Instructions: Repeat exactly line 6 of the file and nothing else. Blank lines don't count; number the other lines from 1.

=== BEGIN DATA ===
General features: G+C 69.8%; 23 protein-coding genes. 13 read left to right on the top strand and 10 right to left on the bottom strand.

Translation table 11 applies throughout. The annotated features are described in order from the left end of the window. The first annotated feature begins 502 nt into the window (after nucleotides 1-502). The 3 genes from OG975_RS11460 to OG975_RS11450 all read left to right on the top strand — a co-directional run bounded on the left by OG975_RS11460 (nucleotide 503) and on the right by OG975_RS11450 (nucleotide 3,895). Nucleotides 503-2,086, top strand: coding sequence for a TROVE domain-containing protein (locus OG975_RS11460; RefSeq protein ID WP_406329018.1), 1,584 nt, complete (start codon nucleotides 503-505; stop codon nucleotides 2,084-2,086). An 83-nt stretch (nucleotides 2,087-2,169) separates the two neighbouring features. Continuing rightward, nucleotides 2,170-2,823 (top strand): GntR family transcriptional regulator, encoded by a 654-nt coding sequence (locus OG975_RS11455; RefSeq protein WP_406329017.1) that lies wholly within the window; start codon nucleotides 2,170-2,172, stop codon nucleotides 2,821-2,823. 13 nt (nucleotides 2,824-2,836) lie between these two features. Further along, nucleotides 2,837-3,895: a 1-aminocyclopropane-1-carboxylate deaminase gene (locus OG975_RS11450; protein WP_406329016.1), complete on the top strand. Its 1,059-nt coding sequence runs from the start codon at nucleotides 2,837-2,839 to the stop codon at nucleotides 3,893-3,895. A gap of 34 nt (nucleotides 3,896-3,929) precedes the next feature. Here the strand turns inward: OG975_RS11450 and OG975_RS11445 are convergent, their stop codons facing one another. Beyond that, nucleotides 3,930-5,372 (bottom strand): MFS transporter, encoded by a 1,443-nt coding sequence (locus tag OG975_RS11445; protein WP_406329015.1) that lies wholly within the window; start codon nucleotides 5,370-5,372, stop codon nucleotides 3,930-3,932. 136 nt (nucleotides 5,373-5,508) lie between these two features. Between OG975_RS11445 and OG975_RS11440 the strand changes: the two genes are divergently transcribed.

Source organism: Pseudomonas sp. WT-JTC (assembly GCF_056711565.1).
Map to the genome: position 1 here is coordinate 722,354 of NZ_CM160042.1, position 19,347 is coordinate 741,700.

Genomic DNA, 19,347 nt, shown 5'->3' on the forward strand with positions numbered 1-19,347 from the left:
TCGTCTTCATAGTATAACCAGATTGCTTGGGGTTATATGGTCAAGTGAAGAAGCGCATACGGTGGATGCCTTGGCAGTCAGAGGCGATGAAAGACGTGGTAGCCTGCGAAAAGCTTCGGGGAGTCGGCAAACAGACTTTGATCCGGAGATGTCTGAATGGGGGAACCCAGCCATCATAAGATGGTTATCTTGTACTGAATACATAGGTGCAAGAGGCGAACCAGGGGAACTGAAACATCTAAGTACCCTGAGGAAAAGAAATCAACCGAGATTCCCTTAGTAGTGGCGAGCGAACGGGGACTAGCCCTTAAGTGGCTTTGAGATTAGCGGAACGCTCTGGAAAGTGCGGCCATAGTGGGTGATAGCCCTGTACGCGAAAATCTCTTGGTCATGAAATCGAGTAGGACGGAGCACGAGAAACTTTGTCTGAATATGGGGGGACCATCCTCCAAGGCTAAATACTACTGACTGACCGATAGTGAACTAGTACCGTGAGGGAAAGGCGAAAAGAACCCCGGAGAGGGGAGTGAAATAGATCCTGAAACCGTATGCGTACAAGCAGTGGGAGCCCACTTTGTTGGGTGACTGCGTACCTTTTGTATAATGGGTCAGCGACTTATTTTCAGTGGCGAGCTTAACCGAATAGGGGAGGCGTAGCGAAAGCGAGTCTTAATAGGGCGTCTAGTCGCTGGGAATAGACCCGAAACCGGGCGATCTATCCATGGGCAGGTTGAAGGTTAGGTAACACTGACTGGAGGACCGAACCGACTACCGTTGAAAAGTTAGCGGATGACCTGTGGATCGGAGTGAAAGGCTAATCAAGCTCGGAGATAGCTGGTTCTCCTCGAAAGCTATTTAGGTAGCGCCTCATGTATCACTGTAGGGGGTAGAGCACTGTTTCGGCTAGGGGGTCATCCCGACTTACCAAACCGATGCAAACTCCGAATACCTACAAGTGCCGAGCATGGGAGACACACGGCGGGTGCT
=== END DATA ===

TCGTCTTCATAGTATAACCAGATTGCTTGGGGTTATATGGTCAAGTGAAGAAGCGCATACGGTGGATGCCTTGGCAGTCAGAGGCGATGAAAGACGTGGTAGCCTGCGAAAAGCTTCGGGGAGTCGGCAAACAGACTTTGATCCGGAGATGTCTGAATGGGGGAACCCAGCCATCATAAGATGGTTATCTTGTACTGAATACATAGGTGCAAGAGGCGAACCAGGGGAACTGAAACATCTAAGTACCCTGAGGAAAAGAAATCAACCGAGATTCCCTTAGTAGTGGCGAGCGAACGGGGACTAGCCCTTAAGTGGCTTTGAGATTAGCGGAACGCTCTGGAAAGTGCGGCCATAGTGGGTGATAGCCCTGTACGCGAAAATCTCTTGGTCATGAAATCGAGTAGGACGGAGCACGAGAAACTTTGTCTGAATATGGGGGGACCATCCTCCAAGGCTAAATACTACTGACTGACCGATAGTGAACTAGTACCGTGAGGGAAAGGCGAAAAGAACCCCGGAGAGGGGAGTGAAATAGATCCTGAAACCGTATGCGTACAAGCAGTGGGAGCCCACTTTGTTGGGTGACTGCGTACCTTTTGTATAATGGGTCAGCGACTTATTTTCAGTGGCGAGCTTAACCGAATAGGGGAGGCGTAGCGAAAGCGAGTCTTAATAGGGCGTCTAGTCGCTGGGAATAGACCCGAAACCGGGCGATCTATCCATGGGCAGGTTGAAGGTTAGGTAACACTGACTGGAGGACCGAACCGACTACCGTTGAAAAGTTAGCGGATGACCTGTGGATCGGAGTGAAAGGCTAATCAAGCTCGGAGATAGCTGGTTCTCCTCGAAAGCTATTTAGGTAGCGCCTCATGTATCACTGTAGGGGGTAGAGCACTGTTTCGGCTAGGGGGTCATCCCGACTTACCAAACCGATGCAAACTCCGAATACCTACAAGTGCCGAGCATGGGAGACACACGGCGGGTGCT